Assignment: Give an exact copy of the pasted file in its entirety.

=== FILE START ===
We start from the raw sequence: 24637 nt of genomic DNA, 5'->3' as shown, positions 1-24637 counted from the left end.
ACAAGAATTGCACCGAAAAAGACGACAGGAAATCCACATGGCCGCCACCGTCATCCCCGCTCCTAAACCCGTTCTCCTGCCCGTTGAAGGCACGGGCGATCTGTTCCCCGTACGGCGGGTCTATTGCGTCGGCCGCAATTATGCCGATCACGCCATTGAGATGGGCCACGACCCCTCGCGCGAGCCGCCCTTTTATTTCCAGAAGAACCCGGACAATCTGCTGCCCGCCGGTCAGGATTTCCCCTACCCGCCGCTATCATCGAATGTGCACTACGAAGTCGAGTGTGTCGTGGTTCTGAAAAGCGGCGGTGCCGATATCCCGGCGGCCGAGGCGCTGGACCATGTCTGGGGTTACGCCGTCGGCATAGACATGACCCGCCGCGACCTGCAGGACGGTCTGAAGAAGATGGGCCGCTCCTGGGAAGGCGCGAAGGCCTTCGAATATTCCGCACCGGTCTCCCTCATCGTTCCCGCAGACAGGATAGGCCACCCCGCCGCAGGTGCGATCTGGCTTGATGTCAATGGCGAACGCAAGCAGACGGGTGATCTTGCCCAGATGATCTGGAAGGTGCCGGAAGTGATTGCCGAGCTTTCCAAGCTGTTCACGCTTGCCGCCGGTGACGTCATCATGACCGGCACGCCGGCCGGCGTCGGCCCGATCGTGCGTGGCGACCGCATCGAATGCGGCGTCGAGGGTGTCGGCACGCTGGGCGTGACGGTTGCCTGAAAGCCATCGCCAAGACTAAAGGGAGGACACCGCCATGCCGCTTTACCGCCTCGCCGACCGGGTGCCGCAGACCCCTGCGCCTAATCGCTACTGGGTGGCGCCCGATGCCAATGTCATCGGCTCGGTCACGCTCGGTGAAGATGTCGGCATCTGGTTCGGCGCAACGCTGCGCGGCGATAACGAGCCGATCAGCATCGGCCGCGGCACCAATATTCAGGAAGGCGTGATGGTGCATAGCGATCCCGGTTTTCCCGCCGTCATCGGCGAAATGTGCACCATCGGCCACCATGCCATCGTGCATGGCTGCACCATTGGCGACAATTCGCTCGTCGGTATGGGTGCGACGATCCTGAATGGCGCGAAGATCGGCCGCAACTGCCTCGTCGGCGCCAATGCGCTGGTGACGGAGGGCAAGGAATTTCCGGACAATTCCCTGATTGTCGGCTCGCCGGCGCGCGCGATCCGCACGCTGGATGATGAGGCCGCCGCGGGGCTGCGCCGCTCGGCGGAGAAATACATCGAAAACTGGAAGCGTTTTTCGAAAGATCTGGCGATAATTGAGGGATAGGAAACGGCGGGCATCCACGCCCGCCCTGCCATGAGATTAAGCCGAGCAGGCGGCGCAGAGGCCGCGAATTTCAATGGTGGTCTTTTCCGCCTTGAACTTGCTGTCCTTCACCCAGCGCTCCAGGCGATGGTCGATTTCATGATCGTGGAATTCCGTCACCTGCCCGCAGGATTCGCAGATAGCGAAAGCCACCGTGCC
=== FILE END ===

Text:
We start from the raw sequence: 24637 nt of genomic DNA, 5'->3' as shown, positions 1-24637 counted from the left end.
ACAAGAATTGCACCGAAAAAGACGACAGGAAATCCACATGGCCGCCACCGTCATCCCCGCTCCTAAACCCGTTCTCCTGCCCGTTGAAGGCACGGGCGATCTGTTCCCCGTACGGCGGGTCTATTGCGTCGGCCGCAATTATGCCGATCACGCCATTGAGATGGGCCACGACCCCTCGCGCGAGCCGCCCTTTTATTTCCAGAAGAACCCGGACAATCTGCTGCCCGCCGGTCAGGATTTCCCCTACCCGCCGCTATCATCGAATGTGCACTACGAAGTCGAGTGTGTCGTGGTTCTGAAAAGCGGCGGTGCCGATATCCCGGCGGCCGAGGCGCTGGACCATGTCTGGGGTTACGCCGTCGGCATAGACATGACCCGCCGCGACCTGCAGGACGGTCTGAAGAAGATGGGCCGCTCCTGGGAAGGCGCGAAGGCCTTCGAATATTCCGCACCGGTCTCCCTCATCGTTCCCGCAGACAGGATAGGCCACCCCGCCGCAGGTGCGATCTGGCTTGATGTCAATGGCGAACGCAAGCAGACGGGTGATCTTGCCCAGATGATCTGGAAGGTGCCGGAAGTGATTGCCGAGCTTTCCAAGCTGTTCACGCTTGCCGCCGGTGACGTCATCATGACCGGCACGCCGGCCGGCGTCGGCCCGATCGTGCGTGGCGACCGCATCGAATGCGGCGTCGAGGGTGTCGGCACGCTGGGCGTGACGGTTGCCTGAAAGCCATCGCCAAGACTAAAGGGAGGACACCGCCATGCCGCTTTACCGCCTCGCCGACCGGGTGCCGCAGACCCCTGCGCCTAATCGCTACTGGGTGGCGCCCGATGCCAATGTCATCGGCTCGGTCACGCTCGGTGAAGATGTCGGCATCTGGTTCGGCGCAACGCTGCGCGGCGATAACGAGCCGATCAGCATCGGCCGCGGCACCAATATTCAGGAAGGCGTGATGGTGCATAGCGATCCCGGTTTTCCCGCCGTCATCGGCGAAATGTGCACCATCGGCCACCATGCCATCGTGCATGGCTGCACCATTGGCGACAATTCGCTCGTCGGTATGGGTGCGACGATCCTGAATGGCGCGAAGATCGGCCGCAACTGCCTCGTCGGCGCCAATGCGCTGGTGACGGAGGGCAAGGAATTTCCGGACAATTCCCTGATTGTCGGCTCGCCGGCGCGCGCGATCCGCACGCTGGATGATGAGGCCGCCGCGGGGCTGCGCCGCTCGGCGGAGAAATACATCGAAAACTGGAAGCGTTTTTCGAAAGATCTGGCGATAATTGAGGGATAGGAAACGGCGGGCATCCACGCCCGCCCTGCCATGAGATTAAGCCGAGCAGGCGGCGCAGAGGCCGCGAATTTCAATGGTGGTCTTTTCCGCCTTGAACTTGCTGTCCTTCACCCAGCGCTCCAGGCGATGGTCGATTTCATGATCGTGGAATTCCGTCACCTGCCCGCAGGATTCGCAGATAGCGAAAGCCACCGTGCC